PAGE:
It isn’t as though Moore hasn’t had his cannons trained on the queer entity of corporate capitalism. Every problem he’s illustrated over the last two decades stems from the basic drive of a man, a company, a country, to acquire resources at the expense of someone else, if not everyone else. In this way, Capitalism is more a summary than an independently standing essay on a problem. It isn’t Moore’s strongest film (humble opinion, Columbine still stands out as his best… we’ll call it Act III. in the Opus), but there is no way it could be, as it deals with the source of so many problems rather than a single outcome, such as the closing of a Payday plant or the extralegal invasion of a sovereign state. To say this isn’t to minimize the countless examples of unforgettable scenes, such as the overview of PA Child Care in Wilkes-Barre or the plight of pilots, American Hero Chelsey Sully “Sulls” Sullenberger, looking quite sullen indeed at a Congressional hearing on the abysmal pay and work conditions of people in this highly skilled profession. It also does not diminish the Moorian flourishes of “are you fucking kidding me?” moments, most notable of which is the exploration of Dead Peasant Insurance. (How the children in one particular scene will avoid the fate of firebombing a host of corporate entities is beyond comprehension.)
As today marks the release of Capitalism on DVD, it behooves the reviewer to mention the special features, three of which serve not as mere appendices to the work; rather, the film is more worthy because of them. The brief segment with Michael Pollan on big business and food is worthy its own full-length release, thankfully provided by Food Inc. There is more eschatology in another interview with Father Dick Preston. There is the prescient (and nationally ignored) address by Jimmy Carter from 15 July 1979, a must-watch jaw dropper where the somehow historically disserved last honest President lays out the last thirty years of snake oil, sinfulness and rapacity from his Oval Office time machine. Finally, there is an interview with Chris Hedges, whose 8 March 2010 essay “Calling All Rebels” is a more persuasive coda than what Moore himself provides at the film’s conclusion.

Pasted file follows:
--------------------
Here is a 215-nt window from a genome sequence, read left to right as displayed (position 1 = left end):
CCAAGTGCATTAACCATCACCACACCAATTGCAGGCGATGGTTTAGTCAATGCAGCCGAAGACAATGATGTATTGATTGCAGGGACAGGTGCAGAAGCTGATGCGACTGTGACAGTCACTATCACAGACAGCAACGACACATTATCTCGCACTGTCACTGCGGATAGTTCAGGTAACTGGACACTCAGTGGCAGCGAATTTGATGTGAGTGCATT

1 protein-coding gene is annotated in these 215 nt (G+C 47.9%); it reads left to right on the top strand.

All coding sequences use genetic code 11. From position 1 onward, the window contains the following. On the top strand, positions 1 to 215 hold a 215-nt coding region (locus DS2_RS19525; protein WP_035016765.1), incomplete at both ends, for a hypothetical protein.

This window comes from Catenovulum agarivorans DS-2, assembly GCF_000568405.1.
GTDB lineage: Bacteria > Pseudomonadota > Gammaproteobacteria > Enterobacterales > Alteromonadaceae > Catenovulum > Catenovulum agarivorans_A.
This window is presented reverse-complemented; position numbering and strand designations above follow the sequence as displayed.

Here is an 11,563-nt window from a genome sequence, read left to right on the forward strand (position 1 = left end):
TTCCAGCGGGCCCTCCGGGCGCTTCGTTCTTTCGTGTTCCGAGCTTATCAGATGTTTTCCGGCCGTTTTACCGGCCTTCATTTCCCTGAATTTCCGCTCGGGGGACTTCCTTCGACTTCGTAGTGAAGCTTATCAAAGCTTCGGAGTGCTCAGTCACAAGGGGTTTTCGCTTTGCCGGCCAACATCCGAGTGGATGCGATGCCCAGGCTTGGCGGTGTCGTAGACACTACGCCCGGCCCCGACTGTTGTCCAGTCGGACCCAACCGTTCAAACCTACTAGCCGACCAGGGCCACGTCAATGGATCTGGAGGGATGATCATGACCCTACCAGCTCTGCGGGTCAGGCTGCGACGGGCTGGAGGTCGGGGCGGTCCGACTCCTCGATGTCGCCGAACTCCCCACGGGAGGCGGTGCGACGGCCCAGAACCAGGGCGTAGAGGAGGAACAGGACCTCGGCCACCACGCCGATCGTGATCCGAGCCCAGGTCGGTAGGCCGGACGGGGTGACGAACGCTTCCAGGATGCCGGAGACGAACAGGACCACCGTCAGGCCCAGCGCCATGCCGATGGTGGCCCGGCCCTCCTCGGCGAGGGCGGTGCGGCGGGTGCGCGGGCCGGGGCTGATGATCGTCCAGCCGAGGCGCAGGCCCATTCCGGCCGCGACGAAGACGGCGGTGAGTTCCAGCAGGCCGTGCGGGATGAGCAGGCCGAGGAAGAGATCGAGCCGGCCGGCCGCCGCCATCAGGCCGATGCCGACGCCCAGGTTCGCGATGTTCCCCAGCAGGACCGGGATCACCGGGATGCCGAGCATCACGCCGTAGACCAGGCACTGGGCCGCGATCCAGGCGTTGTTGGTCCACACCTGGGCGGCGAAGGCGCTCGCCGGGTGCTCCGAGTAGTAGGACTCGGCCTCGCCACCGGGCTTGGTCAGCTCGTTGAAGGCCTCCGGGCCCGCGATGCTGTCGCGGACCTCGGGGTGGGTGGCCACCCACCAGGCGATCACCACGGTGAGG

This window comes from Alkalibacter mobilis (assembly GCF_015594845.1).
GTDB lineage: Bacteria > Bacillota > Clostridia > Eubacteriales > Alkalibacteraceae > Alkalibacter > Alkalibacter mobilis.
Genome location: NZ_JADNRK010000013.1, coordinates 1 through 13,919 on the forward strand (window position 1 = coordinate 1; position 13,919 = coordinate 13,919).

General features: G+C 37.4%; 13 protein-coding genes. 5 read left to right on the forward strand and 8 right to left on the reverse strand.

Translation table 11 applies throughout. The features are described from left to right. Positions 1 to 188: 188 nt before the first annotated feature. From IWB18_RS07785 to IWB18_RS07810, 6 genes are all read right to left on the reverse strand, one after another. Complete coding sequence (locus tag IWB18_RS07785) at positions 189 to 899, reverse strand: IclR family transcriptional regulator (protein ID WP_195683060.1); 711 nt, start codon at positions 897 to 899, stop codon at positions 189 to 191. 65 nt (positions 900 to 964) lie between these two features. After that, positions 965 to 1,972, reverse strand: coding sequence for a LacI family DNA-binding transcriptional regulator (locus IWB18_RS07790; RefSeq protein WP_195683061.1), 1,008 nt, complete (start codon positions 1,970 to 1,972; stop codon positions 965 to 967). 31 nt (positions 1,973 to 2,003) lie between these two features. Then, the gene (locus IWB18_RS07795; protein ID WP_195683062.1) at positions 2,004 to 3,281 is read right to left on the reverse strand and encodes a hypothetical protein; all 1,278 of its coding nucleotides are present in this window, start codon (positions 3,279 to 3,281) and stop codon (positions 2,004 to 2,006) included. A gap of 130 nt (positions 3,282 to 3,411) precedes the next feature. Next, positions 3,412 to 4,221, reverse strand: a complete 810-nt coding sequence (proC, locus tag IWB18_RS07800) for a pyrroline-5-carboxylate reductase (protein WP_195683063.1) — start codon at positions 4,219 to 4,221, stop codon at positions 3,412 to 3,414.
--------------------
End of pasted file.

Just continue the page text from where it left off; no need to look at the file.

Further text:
Hedges should’ve ended the film, though his outlook is admittedly more despairing than Moore’s. Moore starts Capitalism with an Encyclopædia Britannica film on the Fall of Rome. Point for point, of course, that empire’s failure is in synch with our own. It ends a few months before President Obama politely and O, so articulately told the commoners to fuck ourselves by continuing the failed economic and foreign policies handed down from the time of Reagan. Were it shot today, this would likely be included. It would naturally segue into the argument put forth by Hedges in Empire of Illusion, that we are assuredly doomed. To be fair, there is a hint of light in the finale of Empire, but there is quite enough realism and despair to balance it out. If, as this week’s Truthdig column seems to suggest, the only solution is open rebellion, then we have already entered the death throes of the republic.